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Amendment would raise bar for voting eligibility in New Hampshire



Monitor staff
Wednesday, November 29, 2017

A late amendment to a bill that would limit voting to New Hampshire residents passed a Senate committee Tuesday, setting the stage for a new political battle in the Legislature next session over voting requirements.

The proposed change would require residency in the state, setting a higher bar for eligibility than present election law, which requires only that voters be “domiciled.” Democrats were quick to condemn the move, calling it an attempt to suppress voting that would effectively target college students.

Under current law, being domiciled means physically occupying a space in the state “more than any other place.” Residency carries stronger burdens of proof, such as utility bills or rental, and one of the consequences of declaring residency is that new residents must register their cars in New Hampshire and get state-issued driver’s licenses.

The amendment, added to House Bill 372, specified that “a person must be a resident of New Hampshire to vote or hold office in New Hampshire.” Introduced by Sens. Regina Birdsell, R-Hampstead, and James Gray, R-Rochester, the proposal came during an executive session of the Senate Election Law and Internal Affairs Committee.

HB 372 passed the House, 188-163, last session – the original bill was meant to cut out portions of the state’s definition of residency to allow it to apply to voting while avoiding potential constitutional challenges. Tuesday’s amendment was the first language change that would explicitly require residency for voting.

The measure, which passed along party lines, 3-2, set off instant political reaction.

Sponsors of the bill said that it was intended to ensure that people have a strong connection to the place in which they vote, as well as to clarify language that was posing legal problems.

By bringing the meaning of “residency” to be more in line with “domicile” and adding language on interpretation, the bill would iron out inconsistencies in the terms that have courted legal challenge, Gray said in an interview.

But Democrats and voting rights advocates said the measure would create a strong voting deterrent among college students, who often carry out-of-state licenses.

“It’s an attempt to suppress the vote and make it harder for people to participate in our democracy,” said Sen. Jeff Woodburn, D-Whitefield, who voted against the bill. “We’re talking about college students, paying lots of money to be here. If we’re lucky, we can convince them to stay here because we want their talent.”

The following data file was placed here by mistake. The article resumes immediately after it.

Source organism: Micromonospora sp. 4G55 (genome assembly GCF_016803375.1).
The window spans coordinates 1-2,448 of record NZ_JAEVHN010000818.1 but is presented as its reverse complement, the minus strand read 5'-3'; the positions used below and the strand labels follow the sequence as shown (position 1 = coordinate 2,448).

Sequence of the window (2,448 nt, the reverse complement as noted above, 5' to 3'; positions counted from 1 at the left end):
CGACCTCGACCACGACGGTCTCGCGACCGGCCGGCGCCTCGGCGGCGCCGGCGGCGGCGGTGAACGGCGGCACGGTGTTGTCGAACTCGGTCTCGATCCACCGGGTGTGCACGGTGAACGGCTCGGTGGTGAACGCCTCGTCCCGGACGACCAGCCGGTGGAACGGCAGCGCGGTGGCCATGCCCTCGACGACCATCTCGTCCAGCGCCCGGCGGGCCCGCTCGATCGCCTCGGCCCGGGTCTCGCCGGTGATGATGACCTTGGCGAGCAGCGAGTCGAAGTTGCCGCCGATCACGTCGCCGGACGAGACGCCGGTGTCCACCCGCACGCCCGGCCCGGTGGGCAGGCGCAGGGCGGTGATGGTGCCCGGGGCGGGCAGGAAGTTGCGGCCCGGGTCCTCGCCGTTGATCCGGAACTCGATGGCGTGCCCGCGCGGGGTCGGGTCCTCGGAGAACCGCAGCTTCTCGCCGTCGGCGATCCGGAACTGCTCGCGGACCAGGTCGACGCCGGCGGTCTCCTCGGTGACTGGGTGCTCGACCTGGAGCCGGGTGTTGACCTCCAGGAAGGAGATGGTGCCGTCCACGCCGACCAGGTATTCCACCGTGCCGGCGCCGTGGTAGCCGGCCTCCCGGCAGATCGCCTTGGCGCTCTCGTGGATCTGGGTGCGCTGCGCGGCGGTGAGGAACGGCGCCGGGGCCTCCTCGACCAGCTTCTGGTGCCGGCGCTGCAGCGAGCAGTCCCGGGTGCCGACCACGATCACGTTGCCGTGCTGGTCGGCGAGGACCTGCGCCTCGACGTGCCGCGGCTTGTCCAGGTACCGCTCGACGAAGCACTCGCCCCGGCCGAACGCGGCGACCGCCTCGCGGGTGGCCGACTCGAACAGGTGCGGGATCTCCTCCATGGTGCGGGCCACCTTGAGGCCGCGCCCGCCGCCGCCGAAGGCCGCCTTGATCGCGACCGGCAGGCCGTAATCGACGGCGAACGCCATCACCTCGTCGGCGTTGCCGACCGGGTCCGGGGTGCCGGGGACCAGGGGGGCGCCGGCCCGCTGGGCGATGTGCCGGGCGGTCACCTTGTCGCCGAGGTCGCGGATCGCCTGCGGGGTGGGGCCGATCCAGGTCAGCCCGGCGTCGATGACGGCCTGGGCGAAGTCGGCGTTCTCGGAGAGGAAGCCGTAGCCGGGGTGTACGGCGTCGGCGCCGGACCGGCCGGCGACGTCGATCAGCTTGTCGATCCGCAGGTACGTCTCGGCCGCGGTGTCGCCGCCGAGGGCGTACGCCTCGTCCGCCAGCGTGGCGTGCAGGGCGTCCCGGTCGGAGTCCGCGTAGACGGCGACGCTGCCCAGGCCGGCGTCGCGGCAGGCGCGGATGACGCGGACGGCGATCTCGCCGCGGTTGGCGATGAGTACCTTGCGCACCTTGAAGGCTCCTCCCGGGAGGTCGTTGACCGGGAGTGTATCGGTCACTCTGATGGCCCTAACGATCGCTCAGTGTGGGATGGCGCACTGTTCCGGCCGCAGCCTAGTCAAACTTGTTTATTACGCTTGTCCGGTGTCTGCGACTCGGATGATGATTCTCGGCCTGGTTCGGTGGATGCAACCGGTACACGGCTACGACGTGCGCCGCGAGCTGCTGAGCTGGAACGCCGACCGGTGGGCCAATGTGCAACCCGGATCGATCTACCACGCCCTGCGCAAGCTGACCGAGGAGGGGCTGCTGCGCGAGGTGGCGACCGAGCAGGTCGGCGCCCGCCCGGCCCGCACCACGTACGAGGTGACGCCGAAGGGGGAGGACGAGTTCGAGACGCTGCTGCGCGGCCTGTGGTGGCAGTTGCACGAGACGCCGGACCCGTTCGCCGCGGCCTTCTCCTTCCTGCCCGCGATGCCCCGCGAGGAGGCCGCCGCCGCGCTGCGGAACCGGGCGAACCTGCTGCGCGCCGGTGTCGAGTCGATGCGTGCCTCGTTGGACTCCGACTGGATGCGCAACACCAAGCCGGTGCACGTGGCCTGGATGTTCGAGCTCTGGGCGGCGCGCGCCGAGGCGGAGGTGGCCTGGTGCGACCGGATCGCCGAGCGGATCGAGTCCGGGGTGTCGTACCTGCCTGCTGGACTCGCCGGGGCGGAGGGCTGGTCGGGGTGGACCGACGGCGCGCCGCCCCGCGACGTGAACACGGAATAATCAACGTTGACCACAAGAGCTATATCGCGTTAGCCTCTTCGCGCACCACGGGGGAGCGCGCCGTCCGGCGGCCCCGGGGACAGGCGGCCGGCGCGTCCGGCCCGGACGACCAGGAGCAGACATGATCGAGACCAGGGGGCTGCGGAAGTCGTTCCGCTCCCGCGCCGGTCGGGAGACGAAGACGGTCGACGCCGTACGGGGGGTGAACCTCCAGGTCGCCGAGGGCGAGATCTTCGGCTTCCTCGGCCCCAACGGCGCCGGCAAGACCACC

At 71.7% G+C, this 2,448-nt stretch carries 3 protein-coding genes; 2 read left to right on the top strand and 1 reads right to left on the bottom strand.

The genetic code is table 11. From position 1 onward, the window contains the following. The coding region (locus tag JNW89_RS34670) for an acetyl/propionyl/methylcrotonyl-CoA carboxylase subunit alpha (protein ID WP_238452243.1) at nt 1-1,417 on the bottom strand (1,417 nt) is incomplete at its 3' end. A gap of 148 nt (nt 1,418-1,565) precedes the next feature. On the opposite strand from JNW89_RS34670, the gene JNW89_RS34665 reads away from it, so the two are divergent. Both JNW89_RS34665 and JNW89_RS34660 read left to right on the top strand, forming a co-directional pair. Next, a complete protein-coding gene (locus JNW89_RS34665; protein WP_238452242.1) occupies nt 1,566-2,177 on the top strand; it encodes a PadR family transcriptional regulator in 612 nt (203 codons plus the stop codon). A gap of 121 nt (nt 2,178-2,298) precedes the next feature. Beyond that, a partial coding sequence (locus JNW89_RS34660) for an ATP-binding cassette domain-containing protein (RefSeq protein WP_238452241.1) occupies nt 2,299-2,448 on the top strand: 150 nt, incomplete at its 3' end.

Gilles Bisonnette, legal director at the New Hampshire American Civil Liberties Union, called the measure a “poll tax,” citing the additional car registration and driver’s license fees that accompany a residency declaration.

Liz Wester, New Hampshire director for advocacy organization America Votes, said the bill as written would have “more far-reaching consequences” than Senate Bill 3, which passed last session and imposed additional requirements on voters to prove domicile.

Gray said the criticism is misplaced. A person should choose to vote in the state in which they reside; requirements to register a car or obtain a driver’s license are simply byproducts of residing, he said. Those who live in New Hampshire but are more closely attached to another state should vote in that other state by absentee ballot, he added.

“I do want you to have the right to vote in New Hampshire,” he said. “If you’re a resident, if this is the place you choose to live abandoning all others, I want you to vote in New Hampshire. But if that place you choose to interact with is in Massachusetts, in Vermont, in Maine, in Kalamazoo, New Mexico, then I want you vote there.”

Two other committee members who voted for the bill – Birdsell and Sen. Andy Sanborn, R-Bedford – were not immediately available for comment.

It is unclear whether the amended bill will have traction within the Senate. A similar bill – House Bill 1356 – passed the House in 2016 but was tabled in the Senate.

Looming over the progress of HB 372 is SB 3, which requires voters submit documentary proof that they are domiciled, either at the polls or within a month after the election. That bill has been stayed pending a legal challenge filed in part by the state Democratic Party, which says the bill creates unlawful burdens on the right to vote. A trial has been set in Hillsborough Superior Court in August 2018.

(Ethan DeWitt can be reached at edewitt@cmonitor.com, or on Twitter at @edewittNH.)